From the Golden State to the Sunshine State: Can MOOCs be Applied to the ET Degree?
The trial offers a potential solution to many issues in higher education around the country, including the high and rising cost of higher education; the mediocre completion rates; and the large number of remedial courses needed to prepare students for college level courses. At SJSU and many institutions around the country, approximately half of incoming freshmen require at least one remedial course.
MOOCs exploded after a Stanford University professor offered a course on artificial intelligence as a MOOC just 2 years ago. In just a few days, over 160,000 people from around the world had enrolled in the course. Typically, MOOCs are open to anyone and anywhere and are free. The courses are not unlike more traditional online courses that have online assessments built into the course structure. However, the MOOCs are on platforms that will support very large number of users. Students enrolled do not earn credit towards a degree like on-line courses offered by educational institutions, but can earn a certificate of mastery, or successful completion if they participate in a defined portion of the course and course assessments. The SJSU pilot is a blend of MOOCs and traditional online courses. Students will get college credit from SJSU if they pay the modest cost and pass specific MOOC courses.
There are a few small trials of college students using online programs, MOOCs that suggest that these courses may show higher retention and completion than traditional face-to-face courses. Other data highlights the high percentage of MOOC participants that do not finish or even start the free courses. MOOCs offer the opportunity to collect data on student performance as well as behavior during a course for a large sample size, which could provide better information on what works and what does not. MOOCs also align with the new reality that the internet provides information about everything for everyone at many levels, and it’s been shown that new business models can and do work for these enterprises. All this opportunity sits at the doorsteps of higher education institutions that are struggling with budget issues, completion rates, faculty disengagement, and remediation. Maybe MOOCs will provide some answers.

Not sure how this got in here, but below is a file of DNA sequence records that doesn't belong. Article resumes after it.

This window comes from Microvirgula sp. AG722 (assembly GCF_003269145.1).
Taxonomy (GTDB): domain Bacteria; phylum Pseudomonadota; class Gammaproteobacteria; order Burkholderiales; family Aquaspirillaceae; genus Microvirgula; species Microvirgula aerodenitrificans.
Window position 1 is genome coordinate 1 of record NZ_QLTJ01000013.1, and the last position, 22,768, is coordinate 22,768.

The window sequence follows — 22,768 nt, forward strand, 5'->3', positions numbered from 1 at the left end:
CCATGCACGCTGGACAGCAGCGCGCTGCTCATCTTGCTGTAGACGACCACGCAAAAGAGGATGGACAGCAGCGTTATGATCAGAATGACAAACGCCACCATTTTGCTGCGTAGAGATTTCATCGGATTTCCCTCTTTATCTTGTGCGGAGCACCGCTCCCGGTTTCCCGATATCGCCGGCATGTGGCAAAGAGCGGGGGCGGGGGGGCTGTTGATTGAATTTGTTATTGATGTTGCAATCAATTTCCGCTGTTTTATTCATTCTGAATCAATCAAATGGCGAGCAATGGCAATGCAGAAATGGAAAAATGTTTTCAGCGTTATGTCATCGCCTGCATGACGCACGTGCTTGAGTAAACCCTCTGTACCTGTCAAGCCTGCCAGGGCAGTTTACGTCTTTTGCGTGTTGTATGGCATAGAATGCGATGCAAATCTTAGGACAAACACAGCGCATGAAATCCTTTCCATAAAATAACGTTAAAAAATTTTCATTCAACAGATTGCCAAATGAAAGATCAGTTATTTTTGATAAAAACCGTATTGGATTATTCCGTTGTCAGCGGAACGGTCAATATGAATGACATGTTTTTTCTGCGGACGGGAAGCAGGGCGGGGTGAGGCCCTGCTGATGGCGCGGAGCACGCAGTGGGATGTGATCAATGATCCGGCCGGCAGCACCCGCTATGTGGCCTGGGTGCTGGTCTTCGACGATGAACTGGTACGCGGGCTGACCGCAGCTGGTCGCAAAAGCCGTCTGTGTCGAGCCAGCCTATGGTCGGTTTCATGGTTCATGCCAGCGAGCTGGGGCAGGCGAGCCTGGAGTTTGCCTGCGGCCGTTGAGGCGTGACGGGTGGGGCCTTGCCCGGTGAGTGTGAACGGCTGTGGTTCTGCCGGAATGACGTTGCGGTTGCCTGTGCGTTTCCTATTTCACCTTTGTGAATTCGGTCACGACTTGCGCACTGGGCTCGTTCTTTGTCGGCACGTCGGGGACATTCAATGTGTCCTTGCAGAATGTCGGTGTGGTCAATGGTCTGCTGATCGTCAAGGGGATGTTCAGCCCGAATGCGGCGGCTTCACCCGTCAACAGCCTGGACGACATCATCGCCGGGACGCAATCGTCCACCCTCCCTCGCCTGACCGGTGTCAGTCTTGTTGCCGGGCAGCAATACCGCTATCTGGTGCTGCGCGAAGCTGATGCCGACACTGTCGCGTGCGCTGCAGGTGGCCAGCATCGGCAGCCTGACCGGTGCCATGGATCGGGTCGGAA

We could be watching the beginning of a new education model whose time has come. As this new model matures, the impact on those of us working in the current system is speculative. We can, however, speculate about what public and private educational institutions of all levels will “look like” in the future.
For our Florida engineering technology degree, MOOCs could offer an opportunity that FLATE and its partner colleges have been waiting for since its inception: a vehicle to offer an open online version of the engineering technology core course that students from around the state could enroll in. Using MOOCs, we could accelerate time to completion, grow the program enrollments, lower degree costs for our students and strengthen our community of practice. We hope to be working with our college partners’ faculty and institutions to develop our own MOOC pilot.
FLATE is proud and pleased to host its National Visiting Committee (NVC) this month. We will be opening our meeting with the premiere of a National Science Foundation (NSF) Science Nation’s multi-media story about our program. We are very proud to have been selected as an exemplary ATE center to be nationally highlighted. This month we also welcome Desh Bagley to our FLATE team as our new Outreach Manager. Desh has worked tirelessly with FLATE for several years promoting robotics for student at all levels, we welcome her talent and passion to get and keep students and parents engaged in STEM-focused problem based learning. So, take a few moments to read about a very successful FESC professional development day at the Florida Solar Energy Center (FSEC); the 4-year degree opportunities our A.S. ET graduates are seamlessly transferring into, and the unique “Science Saturday” program offered at the Institute of Human and Machine Cognition. For all you STEM puzzlers, the answer to puzzle 32 awaits you!